It may be the off season for the Washington County Agricultural Fair, but the fairgrounds have never been busier.

Construction is slated to begin on Hall 1 to renovate the restrooms and install air conditioning, and the project should be complete in the fall.

“During the summer months, we have a lot of cash bashes and different events where we could have 500 to 1,000 people in that hall. These changes would make life a lot nicer than sitting in there trying to have some fans blow through or the large garage doors open,” Wayne Hunnell, director of WCAF and secretary of the fair board, said. “We think it will enhance the experience for everyone, particularly during the August and September months.”

Hunnell said the board has received complaints about the lack of air conditioning in Hall 1.

“That has been the largest complaint we’ve had regarding people renting Hall 1 for various events,” he said.

Hunnell said that the fair board recently received approval for funds from the local share account and the Washington County Commissioners for the engineering costs of constructing an equestrian center on the grounds.

“To be able to go out for bid, we have to have all the engineering done in terms of surveying and permitting,” Hunnell said. “All of that work has to be done ahead of time, so we know what we have to do when we go out for bid.”

Hunnell said the goal is to construct the equestrian center on a section of land known as the large parking lot near Hickory Ridge Road and Main Street.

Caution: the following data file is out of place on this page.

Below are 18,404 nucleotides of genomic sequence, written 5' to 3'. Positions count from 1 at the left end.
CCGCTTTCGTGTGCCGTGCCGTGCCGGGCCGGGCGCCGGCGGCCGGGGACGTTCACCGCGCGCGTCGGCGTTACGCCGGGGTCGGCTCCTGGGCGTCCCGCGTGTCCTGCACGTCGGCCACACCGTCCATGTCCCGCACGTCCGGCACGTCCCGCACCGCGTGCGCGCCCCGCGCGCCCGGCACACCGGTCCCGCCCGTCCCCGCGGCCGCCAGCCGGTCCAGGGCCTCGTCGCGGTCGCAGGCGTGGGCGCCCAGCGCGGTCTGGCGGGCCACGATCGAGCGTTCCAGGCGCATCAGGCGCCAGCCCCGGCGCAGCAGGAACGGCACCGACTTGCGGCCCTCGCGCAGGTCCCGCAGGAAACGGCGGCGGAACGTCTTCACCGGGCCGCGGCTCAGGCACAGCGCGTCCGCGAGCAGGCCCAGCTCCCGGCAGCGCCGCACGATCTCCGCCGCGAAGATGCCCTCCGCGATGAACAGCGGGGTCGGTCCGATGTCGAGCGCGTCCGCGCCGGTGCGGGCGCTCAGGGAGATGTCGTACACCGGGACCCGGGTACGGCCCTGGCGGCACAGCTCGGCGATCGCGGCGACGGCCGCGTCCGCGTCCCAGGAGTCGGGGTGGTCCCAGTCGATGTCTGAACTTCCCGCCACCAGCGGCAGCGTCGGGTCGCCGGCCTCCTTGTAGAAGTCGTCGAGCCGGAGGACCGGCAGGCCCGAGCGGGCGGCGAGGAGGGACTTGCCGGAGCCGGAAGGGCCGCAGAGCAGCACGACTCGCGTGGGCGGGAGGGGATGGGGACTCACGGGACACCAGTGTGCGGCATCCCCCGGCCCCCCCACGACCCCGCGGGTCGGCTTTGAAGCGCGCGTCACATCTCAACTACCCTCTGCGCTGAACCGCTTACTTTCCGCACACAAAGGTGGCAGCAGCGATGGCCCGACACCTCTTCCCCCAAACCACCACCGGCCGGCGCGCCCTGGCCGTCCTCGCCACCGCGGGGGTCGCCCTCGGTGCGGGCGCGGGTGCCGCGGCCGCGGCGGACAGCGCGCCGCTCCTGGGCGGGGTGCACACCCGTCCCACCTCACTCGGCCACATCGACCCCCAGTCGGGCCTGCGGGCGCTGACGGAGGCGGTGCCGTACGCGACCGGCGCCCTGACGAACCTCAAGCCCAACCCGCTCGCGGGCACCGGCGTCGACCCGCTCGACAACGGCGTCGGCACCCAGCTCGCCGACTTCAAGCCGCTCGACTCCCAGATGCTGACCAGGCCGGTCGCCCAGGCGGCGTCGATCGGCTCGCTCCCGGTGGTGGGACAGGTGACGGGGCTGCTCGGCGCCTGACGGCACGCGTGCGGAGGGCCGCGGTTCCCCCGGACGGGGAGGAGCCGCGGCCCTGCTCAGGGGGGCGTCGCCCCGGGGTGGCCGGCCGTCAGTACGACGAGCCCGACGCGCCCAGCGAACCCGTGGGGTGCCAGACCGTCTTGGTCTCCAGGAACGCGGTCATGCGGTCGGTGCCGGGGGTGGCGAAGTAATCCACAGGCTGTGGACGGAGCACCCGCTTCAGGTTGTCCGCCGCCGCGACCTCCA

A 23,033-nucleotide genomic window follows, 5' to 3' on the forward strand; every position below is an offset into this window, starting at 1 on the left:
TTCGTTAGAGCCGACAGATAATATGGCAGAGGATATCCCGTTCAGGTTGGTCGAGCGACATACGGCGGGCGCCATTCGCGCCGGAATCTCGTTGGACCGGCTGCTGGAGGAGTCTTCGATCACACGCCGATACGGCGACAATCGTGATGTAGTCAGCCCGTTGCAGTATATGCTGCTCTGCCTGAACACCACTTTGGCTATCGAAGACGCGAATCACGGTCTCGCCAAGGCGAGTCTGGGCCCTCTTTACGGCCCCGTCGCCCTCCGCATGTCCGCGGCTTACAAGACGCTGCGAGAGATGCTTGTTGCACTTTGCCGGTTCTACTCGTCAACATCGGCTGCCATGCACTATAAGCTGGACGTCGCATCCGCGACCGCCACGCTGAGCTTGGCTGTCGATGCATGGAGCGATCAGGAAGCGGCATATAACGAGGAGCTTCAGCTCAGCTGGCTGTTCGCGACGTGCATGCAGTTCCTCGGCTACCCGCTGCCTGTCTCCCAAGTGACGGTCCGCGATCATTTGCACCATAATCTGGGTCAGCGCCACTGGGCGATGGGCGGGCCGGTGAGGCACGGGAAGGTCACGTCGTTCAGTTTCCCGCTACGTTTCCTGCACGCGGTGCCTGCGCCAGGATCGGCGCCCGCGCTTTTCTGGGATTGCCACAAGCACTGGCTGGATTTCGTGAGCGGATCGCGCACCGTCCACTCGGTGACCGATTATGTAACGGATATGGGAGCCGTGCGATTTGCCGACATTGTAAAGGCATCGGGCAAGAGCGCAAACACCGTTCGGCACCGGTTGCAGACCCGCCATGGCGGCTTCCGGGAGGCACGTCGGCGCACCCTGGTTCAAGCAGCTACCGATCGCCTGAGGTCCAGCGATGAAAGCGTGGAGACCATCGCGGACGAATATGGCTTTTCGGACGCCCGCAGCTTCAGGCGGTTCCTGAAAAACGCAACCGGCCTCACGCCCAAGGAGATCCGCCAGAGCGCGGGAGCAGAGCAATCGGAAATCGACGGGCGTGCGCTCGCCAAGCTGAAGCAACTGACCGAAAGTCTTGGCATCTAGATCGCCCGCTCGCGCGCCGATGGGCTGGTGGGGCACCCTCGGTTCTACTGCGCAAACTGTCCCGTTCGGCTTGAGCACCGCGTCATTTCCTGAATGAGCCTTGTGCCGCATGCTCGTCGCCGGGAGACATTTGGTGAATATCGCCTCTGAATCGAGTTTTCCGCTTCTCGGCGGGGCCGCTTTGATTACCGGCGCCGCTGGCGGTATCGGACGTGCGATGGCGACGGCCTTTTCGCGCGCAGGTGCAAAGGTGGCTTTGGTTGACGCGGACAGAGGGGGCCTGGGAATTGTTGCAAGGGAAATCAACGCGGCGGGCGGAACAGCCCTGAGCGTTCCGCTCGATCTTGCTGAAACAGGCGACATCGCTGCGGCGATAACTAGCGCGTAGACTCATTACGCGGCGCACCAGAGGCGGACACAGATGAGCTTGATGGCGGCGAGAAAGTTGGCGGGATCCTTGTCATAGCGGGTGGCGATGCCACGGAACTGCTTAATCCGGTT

“The barn would be a 300-foot by 150-foot structure. It would be wide open inside and allow us to have barrel racing, poles, and other types of equestrian events,” Hunnell said.

Plans are underway to set up three pole barns that are 70 feet by 200 feet in size nearby. These barns would enable WCAF to rent out 240 stalls for horses. The location offers plenty of parking space and provides easy access for trailers and the accompanying traffic during events.

“This is something that would be a huge benefit to the county,” Hunnell said. “Because when competitors are coming in, you’ve got the local restaurants and hotels benefitting from that.”

Hunnell said the funds must be approved at the state level and he hopes to hear good news in the next few months.

By midsummer, Hunnell expects the addition of an enclosed historic barn and a neighboring 25-foot pavilion built from reclaimed barn timbers to be available to the public for events. CNX Foundation is funding the reconstruction of the historic barn in front of the John White House. According to Hunnell, the barn has already been disassembled and is currently at the fairgrounds.

“We just submitted the changes we need in the zoning to Chartiers Township for a setback variance. Assuming it gets approved, we hope to be breaking ground in May or June,” he said.

Hunnell said that the recent additions will showcase the rich historical past of Washington County.

“This gives it historical value. Some of the old barns were great structures with wooden pegs holding beams together instead of nails. It’s amazing. The Washington County History & Landmarks Foundation is also working with us on this,” he said.

While there’s still plenty of work to do, Hunnell looks forward to what’s next for The Fair.

“It is supposed to be the slow time of year for us, but it is far from being slow,” he said. “All of this sure does keep us busy.”

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